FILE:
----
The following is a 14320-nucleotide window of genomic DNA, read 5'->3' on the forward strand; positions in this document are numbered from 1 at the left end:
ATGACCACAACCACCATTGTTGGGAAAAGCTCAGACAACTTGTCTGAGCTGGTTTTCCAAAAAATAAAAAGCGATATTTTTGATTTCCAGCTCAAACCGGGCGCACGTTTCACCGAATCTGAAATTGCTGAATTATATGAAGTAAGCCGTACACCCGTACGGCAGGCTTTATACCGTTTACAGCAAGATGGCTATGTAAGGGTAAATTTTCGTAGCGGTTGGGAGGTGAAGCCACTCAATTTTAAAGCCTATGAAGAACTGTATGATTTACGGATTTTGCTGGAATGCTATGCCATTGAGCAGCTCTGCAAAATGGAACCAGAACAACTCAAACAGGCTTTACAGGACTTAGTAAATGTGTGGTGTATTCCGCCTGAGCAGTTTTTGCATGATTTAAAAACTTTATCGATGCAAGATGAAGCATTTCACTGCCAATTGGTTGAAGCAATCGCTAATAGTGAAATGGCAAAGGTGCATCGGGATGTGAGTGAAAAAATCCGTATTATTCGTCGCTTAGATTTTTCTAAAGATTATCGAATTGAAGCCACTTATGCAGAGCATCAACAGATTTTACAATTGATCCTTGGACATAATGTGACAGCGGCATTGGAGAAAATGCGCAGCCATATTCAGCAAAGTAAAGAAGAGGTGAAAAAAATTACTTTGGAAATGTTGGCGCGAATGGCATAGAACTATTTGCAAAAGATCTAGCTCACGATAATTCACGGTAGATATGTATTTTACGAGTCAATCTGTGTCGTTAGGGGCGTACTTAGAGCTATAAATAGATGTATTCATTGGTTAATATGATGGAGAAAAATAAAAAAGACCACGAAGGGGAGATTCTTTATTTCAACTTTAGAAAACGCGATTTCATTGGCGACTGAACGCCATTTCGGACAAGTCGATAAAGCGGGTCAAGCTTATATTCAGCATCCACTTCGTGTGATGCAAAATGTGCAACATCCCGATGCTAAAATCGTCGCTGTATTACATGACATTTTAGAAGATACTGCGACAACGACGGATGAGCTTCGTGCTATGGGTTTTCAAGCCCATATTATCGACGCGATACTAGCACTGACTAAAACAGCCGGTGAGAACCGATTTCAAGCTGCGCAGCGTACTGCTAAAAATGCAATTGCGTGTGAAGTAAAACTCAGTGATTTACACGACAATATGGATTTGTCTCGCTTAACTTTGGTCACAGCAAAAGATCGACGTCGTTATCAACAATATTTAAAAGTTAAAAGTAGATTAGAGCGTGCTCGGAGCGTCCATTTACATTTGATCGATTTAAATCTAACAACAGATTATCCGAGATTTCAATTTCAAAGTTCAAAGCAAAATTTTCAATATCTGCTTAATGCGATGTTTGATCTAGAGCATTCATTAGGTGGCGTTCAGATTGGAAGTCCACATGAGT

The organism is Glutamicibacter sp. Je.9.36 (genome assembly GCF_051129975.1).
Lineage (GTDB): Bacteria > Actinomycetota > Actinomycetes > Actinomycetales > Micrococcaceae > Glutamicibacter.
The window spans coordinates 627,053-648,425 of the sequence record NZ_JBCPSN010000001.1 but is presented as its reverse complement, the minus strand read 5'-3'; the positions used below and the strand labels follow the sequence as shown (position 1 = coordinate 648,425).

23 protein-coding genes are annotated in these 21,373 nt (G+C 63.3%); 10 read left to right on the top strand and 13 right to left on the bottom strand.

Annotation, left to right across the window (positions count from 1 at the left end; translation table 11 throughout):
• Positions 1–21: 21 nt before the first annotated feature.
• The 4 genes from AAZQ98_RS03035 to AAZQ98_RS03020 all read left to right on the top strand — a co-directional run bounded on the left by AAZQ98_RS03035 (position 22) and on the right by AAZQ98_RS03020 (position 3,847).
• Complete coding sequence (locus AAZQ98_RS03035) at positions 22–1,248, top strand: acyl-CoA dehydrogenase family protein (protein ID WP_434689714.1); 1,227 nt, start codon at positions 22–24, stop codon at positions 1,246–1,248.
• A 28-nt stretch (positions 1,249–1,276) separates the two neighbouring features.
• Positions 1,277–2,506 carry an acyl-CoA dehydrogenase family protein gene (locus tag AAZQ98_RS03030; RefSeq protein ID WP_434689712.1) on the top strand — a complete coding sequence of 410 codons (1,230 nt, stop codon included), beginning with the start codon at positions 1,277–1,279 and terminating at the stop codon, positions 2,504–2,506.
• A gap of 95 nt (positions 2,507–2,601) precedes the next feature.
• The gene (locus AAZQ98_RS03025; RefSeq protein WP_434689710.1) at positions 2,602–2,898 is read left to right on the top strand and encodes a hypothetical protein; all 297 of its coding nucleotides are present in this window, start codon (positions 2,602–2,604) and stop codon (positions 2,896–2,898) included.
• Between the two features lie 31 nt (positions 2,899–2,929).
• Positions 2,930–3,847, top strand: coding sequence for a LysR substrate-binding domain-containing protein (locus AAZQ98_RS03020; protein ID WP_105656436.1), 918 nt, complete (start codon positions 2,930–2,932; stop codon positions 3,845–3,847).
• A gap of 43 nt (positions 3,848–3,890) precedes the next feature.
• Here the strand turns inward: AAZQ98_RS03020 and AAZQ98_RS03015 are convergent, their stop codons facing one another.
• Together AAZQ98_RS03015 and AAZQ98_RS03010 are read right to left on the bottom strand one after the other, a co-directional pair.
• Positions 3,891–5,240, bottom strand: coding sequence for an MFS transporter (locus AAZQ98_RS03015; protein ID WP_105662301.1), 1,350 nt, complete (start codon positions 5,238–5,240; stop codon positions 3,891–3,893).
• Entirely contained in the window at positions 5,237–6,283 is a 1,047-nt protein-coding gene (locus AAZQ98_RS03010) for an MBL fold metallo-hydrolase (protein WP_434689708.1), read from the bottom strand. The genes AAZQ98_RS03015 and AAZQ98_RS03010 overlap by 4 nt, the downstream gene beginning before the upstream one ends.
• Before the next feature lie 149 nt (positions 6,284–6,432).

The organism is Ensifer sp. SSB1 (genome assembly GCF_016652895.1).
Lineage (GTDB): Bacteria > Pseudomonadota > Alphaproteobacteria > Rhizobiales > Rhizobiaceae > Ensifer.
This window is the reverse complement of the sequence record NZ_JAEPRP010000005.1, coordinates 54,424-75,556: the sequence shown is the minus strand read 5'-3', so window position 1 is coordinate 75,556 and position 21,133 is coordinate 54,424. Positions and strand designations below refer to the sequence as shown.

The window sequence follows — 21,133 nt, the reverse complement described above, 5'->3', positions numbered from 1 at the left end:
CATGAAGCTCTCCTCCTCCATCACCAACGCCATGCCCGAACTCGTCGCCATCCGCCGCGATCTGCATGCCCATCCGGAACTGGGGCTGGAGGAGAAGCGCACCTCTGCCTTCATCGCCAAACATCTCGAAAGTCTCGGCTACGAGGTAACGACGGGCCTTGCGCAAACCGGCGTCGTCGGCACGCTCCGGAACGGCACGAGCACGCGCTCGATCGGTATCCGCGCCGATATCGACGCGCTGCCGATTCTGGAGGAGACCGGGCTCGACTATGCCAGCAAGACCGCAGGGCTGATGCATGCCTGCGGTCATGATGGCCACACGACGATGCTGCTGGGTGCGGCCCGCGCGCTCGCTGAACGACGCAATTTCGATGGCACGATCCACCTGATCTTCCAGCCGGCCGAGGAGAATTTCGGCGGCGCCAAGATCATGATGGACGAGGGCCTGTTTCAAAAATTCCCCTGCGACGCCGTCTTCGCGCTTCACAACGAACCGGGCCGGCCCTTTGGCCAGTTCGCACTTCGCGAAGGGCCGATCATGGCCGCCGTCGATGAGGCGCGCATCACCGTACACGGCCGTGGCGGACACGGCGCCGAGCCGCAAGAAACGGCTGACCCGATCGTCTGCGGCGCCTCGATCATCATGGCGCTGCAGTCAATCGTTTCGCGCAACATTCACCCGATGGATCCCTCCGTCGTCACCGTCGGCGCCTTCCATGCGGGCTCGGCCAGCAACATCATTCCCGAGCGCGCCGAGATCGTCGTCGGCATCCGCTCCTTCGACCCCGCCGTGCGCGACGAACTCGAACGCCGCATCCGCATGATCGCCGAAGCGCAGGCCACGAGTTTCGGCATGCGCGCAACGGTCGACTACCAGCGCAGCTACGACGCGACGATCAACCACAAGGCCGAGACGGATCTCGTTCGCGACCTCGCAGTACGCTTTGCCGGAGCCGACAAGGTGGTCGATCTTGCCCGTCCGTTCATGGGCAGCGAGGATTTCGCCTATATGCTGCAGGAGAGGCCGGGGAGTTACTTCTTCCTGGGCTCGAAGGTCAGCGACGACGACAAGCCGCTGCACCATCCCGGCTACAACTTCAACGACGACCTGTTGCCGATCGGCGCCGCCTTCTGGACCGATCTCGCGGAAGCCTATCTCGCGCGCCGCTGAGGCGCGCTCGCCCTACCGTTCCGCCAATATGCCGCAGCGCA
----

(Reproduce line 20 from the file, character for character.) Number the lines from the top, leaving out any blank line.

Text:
• Positions 3,891–5,240, bottom strand: coding sequence for an MFS transporter (locus AAZQ98_RS03015; protein ID WP_105662301.1), 1,350 nt, complete (start codon positions 5,238–5,240; stop codon positions 3,891–3,893).